Swinscoe Top On The Avon

Wayne Swinscoe topped the latest open on the Warwickshire Avon at Evesham with a quality double-figure bag of chub and roach. We got the river legend to explain how he did it:

wayne-swinscoe-evesham-winIt’s been a good few years since I fished a winter match at Evesham, but I decided to visit after hearing they’d started catching some decent weights on both bread punch and bronze maggots.

Looking at river conditions before the draw I thought there was a couple of inches of extra water and a tinge of colour. Although the air temperature was rising the water was extremely cold. Anglers were talking roach. I was thinking chub!

After drawing peg 50 at the bottom of the White House Bend, a really good peg any time of the year, I was dead chuffed. For me it was going to be a simple day; bread punch on the pole at 11m, stick float and waggler beyond the middle with bronze maggots.

To fish with bread I set up a top four of my Acolyte pole, with No5 elastic though the top two, a 1.5g G-Tip 2 float, olivette and three No8 droppers spread evenly four inches apart. A 0.8mm hooklength to a size 18 Kamasan B511 hook is perfect for the punch, although I didn’t fancy catching on this method half as much as the running line…

kamasan-b510-size-18Next, the proper gear! The waggler was probably going to be the main attack. I set up an Acolyte 14ft Plus float rod, which is an awesome piece of equipment, with a 4AA straight peacock waggler. This had a thickish top so I could drag the bottom and slow the hook bait down. Reel line was 2.9lb Series 7 with a 0.10mm bottom to an 18 Kamasan B510 – the best chub hook ever made! Shotting was just four No8 and a No9 evenly spread in 7ft of water.

The stick float tackle was a 7 x No4 Ultra lignum fished with a 15ft Acolyte Ultra float rod, with the same line and hook combo. This was shotted with a bulk of No8s and then two No8 and a No9 for droppers spread evenly eight inches apart.

On the starting whistle I cupped in a good-sized ball of punch laced with gravel to get straight down at 11m. On the second run down, the float buried and I had a 6oz chub. Four small roach followed.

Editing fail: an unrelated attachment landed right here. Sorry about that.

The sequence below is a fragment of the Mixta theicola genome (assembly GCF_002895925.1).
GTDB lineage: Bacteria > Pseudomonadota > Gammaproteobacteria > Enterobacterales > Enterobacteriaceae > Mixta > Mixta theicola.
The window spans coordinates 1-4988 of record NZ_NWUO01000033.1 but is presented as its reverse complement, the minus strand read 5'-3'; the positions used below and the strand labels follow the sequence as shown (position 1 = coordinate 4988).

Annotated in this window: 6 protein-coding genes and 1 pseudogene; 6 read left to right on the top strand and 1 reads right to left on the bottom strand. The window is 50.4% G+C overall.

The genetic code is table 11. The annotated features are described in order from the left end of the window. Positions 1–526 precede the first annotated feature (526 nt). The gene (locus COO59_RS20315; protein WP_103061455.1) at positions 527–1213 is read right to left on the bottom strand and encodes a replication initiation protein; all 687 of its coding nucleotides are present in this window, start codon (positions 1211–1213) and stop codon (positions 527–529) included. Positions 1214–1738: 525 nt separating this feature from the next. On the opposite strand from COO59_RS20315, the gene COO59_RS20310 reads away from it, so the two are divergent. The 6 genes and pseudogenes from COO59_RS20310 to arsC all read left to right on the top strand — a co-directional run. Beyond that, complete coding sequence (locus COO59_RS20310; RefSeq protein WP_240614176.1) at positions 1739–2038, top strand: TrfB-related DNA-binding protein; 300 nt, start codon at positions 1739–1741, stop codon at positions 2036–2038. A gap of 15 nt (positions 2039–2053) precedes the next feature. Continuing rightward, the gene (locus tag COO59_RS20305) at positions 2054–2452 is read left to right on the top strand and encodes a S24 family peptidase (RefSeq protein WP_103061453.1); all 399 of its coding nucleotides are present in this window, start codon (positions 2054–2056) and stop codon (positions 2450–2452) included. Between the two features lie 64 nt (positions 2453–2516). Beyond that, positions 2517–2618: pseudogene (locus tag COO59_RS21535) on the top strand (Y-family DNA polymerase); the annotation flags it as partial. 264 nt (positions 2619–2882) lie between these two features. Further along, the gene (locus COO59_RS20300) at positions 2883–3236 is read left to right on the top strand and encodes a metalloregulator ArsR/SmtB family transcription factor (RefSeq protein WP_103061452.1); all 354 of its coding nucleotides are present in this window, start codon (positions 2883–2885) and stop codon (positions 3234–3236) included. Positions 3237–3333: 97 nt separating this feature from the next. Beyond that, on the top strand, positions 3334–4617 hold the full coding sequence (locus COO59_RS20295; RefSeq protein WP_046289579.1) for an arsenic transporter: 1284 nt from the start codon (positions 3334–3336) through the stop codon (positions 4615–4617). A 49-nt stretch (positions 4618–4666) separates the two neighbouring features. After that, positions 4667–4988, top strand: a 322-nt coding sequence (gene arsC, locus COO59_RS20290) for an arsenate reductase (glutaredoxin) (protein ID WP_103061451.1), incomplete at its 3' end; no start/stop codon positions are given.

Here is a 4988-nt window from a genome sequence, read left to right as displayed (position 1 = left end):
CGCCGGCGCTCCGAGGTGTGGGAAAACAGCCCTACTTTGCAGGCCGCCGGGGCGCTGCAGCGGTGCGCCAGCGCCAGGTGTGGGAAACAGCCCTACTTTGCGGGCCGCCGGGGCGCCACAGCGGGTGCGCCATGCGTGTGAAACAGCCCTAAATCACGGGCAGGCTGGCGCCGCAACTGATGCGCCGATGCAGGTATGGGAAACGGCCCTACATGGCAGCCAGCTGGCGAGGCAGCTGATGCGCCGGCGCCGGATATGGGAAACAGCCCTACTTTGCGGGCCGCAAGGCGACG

acolyte15ft-4All the time I was priming the middle of the river with bronze maggots, 15 to 20 a cast, and after 40 minutes struggling on bread I decided it was chub time. Starting on the waggler at depth I was soon catching the odd small chub on double bronze maggot. Over the next hour, fishing up and down in the water, I managed the odd one to 12oz.

It was when I swapped to the stick float where things got better. I fished it down the middle and six inches off the bottom, holding back to slow the bait down and letting it rise before picking the flow up brought more bites from better stamp fish.

bait-bronze-maggotsAlthough the fishing was hard I was really enjoying it. What was interesting was that every chub had plenty of maggots down their mouths, so it was only a matter of time before you were going to get a bite! You only had to feed it nice and steady.

At the final whistle I’d had 20-odd chub from a few ounces to nearly 2lb and a few roach for 15lb 12oz and a comfortable win. I rarely get to fish like this any more, so when I do it brings back great memories of great times.

I never lost a fish all day either, so if you’ve never used a Kamasan B510 for chub, give them a try as they’re brilliant! They’re also brilliant for winter F1 fishing with maggots – although it’s definitely chub that I prefer to catch!